‘we have gone and shoehorned a Twin Turbo Nissan R35 GTR motor into our Toyota 86 with the help of Tim and Dave from GT Auto Garage.’ Voilà c’est l’idée de dire, allons mettre un bloc V6 3.8 bi-turbo issue de la Nissan R35 GTR …custom à 1000hp de puissance moteur. On le met « sous le capot » moteur de la Toyota GT-86. Cette même GT-86 a en temps habituel un moteur 4 cylindres à plat produisant 200 ch développé par Subaru. Vous voyez le délire ou la prouesse accompli avec brio par le Team StreetFX Motorsports. Allons découvrir cette dénommé WTF86 !
WTF-86 custom 1000hp by StreetFX – Storytelling
StreetFX Motorsports avait une idée fixe et simple : customiser la petite GT-86 Toyota. Ils ont donc commencé par poser un kit carrosserie ‘Rocket-Bunny’,célèbre équipementier de l’Aftermarket. Puis le Team est passé au moteur. Le quatre-cylindres 2.0L a été entrainé à 545 ch. Et c’est le maximum que les Australiens ont réussie à obtenir, au lieu de 200 ch de base, via un combiné turbo/compresseur.
C’est alors que le Team StreetFX a décidé de changer de moteur. Rapidement, leur choix s’est porté sur un moteur R35 de Nissan GT-R. Mais le première problèmatique de ce changement de bloc, c’était l’espace : comment faire entrer un gros V6 Nissan à la place du petit bloc Toyota quatre cylindres à plat, le toit sans déséquilibrer l’ensemble du châssis ? En passant, le moteur de base de la Nissan est connu pour son V6 3.8L, mais là c’est un gros bloc custom à 4.1L produit par KHS (Hasegawa-Kitagawa-Sigma), célèbre préparateur automobile Japonais.
« L’ultime objectif pour cette voiture était de combiner à la fois une voiture faite pour des temps chrono sur piste et un modèle utilisable sur route. Ne pas la destiner à un seul usage signifiait obligatoirement des sacrifices, mais vu le niveau d’ingénierie et d’étude mis sur ce projet, avec un objectif de puissance de 1000 chevaux, cette voiture devrait être utilisable en toute circonstance. »
‘The ultimate goal of this car is a combination of time attack (circuit), street use and roll racing. Not being built for one specific purpose will mean there are sacrifices for every category, but given the level of engineering and thought that has gone into this build, with a power goal exceeding 1000hp – it should comfortably be able to be used for a bit of everything’.– StreetFX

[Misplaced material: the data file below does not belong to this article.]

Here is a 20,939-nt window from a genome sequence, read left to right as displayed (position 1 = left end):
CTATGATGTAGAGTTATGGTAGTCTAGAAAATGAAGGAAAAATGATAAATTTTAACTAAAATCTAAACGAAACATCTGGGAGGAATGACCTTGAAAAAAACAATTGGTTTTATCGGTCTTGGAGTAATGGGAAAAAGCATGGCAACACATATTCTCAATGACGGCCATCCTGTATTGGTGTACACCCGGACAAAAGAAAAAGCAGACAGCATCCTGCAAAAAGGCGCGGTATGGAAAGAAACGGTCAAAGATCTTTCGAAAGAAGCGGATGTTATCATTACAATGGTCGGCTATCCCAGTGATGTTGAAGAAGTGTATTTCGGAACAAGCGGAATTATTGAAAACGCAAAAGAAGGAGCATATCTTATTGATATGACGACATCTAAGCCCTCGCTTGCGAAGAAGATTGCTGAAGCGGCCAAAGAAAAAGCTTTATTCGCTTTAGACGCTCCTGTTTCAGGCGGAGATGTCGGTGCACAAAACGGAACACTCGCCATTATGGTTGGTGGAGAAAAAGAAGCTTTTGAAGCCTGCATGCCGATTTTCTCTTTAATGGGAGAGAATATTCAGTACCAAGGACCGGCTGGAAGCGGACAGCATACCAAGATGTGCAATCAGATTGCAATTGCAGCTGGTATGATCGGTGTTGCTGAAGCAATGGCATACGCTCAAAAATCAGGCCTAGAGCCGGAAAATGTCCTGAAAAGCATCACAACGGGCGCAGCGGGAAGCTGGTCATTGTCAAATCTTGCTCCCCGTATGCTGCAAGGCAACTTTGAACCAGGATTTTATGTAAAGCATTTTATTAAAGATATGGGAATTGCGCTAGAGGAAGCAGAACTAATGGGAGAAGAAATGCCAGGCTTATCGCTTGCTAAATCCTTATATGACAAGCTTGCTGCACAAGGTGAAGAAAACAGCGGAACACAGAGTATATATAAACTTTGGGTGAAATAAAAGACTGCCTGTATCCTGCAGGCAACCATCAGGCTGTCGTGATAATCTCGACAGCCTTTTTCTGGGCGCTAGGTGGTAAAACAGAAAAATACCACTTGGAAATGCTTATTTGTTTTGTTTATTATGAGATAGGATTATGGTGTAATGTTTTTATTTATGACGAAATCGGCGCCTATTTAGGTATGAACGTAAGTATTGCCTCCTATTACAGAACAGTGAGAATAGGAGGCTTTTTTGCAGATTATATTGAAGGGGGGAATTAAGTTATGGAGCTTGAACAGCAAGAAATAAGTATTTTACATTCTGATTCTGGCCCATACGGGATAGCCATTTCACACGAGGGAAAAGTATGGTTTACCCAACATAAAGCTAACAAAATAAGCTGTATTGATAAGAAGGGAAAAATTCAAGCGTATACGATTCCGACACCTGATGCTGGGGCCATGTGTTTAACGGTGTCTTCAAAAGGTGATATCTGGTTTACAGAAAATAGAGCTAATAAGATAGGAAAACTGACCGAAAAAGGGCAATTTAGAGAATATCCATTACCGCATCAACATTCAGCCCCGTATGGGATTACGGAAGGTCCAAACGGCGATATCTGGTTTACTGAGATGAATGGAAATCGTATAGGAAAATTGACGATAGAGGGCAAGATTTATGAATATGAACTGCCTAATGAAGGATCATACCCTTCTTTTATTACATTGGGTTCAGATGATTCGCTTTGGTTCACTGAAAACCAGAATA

Design Toyota-86 custom StreetFX
‘In 2012 we purchased our Toyota 86, brand new with plans to modify it into a mild street/track car cross over. In 2013 it started getting a little bit more serious when we threw a rocket bunny kit on it (becoming one of the first Rocket Bunny 86’s in Australia).’
Now you have probably all seen Rocket Bunny wide-body kits get bolted on to cars before, so we won’t bore you with too much of that, but we feel it’s important to give a little history, since this is one of the few in the world that have the fenders moulded on instead of bolted on like some kind of afterthought.
Moteur WTF-86 custom StreetFX
‘For the next year the car had the FA20, in various states of tune. From AVO turbo kit, to Forged performance Turbo kit, to the complicated twin-charge (turbocharged and supercharged) setup.’
‘Plagued with issues ranging from Direct Injection failure to head gasket problems, the best power we made on the old 4-cylinder was 545rwhp on E85. Turning the boost up past 21psi just wasn’t resulting in more power. This is when we decided to do away with the FA20 Subaru donk, and some serious talks started with GT Auto Garage.’
‘GT Auto Garage is renowned for their work on Nissan GTR’s of all variants. For years they have become the ‘go-to’ guys for anything R35 GTR. With cars being shipped interstate to their QLD workshop. So the logical option was sourcing an R35 GTR engine, since well, it had never been done before, and we are a little bit insane.’
Work in progress WTF-86 engine FA20
Work in progress WTF-86 engine HKS
‘Being that GT Auto Garage is a premium HKS distributor, we agreed that the stock 600hp R35 engine was not enough. As Raoul Duke says in Fear and Loathing in Las Vegas, “Anything worth doing, is worth doing right”.’
‘It wasn’t long before Tim had convinced me we should not just put any old 3.8L VR38DETT in, but instead to build a 4.1L HKS Stroker complete with a GT1000 HKS Symmetrical Turbine kit.’
For several months we weren’t even sure this “idea” would be possible due to the sheer height of the engine, it was nearly three times as tall as the factory FA20 Boxer motor that Subaru threw in the engine bay.’
‘The next challenge was sourcing a gearbox capable of being strapped to the back of the 4.1L HKS power source. We happened to be planning our VR38 build at the same time as the Motive DVD Erubisu VR38 R34 GTR, so Andrew Hawkins from Motive DVD hit up Albins Gearboxes for a 6 speed sequential for both of our projects.’